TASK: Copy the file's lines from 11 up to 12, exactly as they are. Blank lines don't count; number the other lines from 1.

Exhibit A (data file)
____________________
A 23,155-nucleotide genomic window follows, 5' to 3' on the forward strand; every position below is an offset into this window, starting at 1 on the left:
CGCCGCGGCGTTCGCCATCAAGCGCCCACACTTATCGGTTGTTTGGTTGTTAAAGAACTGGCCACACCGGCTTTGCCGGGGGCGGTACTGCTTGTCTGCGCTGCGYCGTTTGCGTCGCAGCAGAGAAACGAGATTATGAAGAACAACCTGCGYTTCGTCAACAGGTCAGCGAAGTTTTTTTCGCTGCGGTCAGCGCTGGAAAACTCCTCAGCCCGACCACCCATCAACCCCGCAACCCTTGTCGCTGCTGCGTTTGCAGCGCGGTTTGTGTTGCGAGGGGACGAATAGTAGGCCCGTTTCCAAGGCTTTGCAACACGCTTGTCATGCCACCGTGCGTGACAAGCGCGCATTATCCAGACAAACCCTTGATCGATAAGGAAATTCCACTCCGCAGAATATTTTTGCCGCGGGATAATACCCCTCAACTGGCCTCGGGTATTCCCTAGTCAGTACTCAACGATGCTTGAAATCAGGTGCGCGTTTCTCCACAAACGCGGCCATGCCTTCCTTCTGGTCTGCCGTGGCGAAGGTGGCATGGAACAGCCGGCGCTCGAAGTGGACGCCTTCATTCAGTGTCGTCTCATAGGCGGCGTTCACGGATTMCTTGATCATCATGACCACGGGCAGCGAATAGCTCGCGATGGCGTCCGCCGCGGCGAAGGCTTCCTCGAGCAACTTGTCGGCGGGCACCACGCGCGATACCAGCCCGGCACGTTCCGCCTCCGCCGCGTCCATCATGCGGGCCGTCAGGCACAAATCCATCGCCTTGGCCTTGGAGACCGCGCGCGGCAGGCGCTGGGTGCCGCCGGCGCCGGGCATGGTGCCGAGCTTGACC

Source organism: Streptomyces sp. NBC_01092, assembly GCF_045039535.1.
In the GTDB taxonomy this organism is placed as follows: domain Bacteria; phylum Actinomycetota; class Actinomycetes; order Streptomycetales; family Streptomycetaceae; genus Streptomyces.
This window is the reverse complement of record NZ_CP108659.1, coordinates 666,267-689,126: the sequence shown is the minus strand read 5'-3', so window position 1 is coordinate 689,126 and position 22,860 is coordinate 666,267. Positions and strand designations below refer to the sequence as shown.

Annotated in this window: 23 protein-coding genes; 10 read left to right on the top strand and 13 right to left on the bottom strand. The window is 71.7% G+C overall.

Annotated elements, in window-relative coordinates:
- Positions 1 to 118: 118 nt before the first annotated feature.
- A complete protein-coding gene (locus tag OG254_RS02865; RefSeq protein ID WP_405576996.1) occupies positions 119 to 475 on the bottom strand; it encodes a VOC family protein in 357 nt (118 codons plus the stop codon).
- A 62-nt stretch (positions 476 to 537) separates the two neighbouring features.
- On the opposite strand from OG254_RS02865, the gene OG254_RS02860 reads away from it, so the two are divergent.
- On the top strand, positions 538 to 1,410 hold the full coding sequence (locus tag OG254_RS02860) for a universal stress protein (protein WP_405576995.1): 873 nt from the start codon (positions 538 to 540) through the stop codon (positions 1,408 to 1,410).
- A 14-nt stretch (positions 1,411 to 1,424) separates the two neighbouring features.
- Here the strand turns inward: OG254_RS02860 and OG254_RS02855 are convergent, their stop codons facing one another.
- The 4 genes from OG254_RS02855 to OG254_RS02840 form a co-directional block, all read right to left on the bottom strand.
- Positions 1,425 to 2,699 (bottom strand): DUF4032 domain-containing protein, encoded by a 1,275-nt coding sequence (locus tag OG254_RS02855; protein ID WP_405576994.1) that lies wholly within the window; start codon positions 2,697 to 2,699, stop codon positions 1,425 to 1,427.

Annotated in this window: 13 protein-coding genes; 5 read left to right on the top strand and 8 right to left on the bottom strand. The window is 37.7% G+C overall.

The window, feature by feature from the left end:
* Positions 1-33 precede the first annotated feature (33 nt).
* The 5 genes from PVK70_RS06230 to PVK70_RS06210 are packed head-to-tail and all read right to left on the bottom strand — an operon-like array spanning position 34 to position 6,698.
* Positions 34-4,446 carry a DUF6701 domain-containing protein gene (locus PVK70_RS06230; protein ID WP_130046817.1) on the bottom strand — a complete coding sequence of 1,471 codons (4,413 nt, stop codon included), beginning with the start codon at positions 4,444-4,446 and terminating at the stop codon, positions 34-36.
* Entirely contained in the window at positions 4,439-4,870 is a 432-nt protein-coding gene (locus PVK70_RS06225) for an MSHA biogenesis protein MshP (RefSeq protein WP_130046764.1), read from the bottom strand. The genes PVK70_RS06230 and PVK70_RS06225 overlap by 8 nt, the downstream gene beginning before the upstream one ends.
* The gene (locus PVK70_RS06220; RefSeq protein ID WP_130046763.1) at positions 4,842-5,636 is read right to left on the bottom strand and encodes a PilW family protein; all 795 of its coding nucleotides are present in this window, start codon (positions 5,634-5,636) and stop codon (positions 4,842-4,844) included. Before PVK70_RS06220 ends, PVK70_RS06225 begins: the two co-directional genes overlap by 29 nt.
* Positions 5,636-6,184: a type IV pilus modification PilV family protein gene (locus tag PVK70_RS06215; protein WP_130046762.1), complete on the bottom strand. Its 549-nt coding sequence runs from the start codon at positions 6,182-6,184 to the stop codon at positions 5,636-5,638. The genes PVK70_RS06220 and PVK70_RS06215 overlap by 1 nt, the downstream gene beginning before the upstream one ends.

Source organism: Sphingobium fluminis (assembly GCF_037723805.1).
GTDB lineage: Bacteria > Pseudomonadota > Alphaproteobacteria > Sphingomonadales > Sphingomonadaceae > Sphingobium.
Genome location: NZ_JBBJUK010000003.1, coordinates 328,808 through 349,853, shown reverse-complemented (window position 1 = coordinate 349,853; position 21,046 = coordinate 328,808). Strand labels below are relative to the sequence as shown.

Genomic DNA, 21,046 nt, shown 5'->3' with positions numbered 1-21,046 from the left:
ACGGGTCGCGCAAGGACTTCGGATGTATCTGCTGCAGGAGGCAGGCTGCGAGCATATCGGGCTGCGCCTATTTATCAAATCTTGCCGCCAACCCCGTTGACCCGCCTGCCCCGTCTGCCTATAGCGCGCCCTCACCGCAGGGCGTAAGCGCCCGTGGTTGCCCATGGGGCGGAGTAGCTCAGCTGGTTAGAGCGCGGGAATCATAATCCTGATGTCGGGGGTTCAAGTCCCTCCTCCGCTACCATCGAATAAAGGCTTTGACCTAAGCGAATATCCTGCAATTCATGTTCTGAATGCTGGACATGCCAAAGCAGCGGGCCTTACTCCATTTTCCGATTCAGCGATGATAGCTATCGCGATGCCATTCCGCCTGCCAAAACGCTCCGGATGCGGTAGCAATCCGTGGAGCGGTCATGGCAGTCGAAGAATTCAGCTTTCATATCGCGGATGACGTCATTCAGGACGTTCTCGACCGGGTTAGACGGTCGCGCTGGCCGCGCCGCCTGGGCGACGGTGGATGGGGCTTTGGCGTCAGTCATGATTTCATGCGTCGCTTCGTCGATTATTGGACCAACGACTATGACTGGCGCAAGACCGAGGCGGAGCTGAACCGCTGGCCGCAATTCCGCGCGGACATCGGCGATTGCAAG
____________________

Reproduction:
- On the opposite strand from OG254_RS02865, the gene OG254_RS02860 reads away from it, so the two are divergent.
- On the top strand, positions 538 to 1,410 hold the full coding sequence (locus tag OG254_RS02860) for a universal stress protein (protein WP_405576995.1): 873 nt from the start codon (positions 538 to 540) through the stop codon (positions 1,408 to 1,410).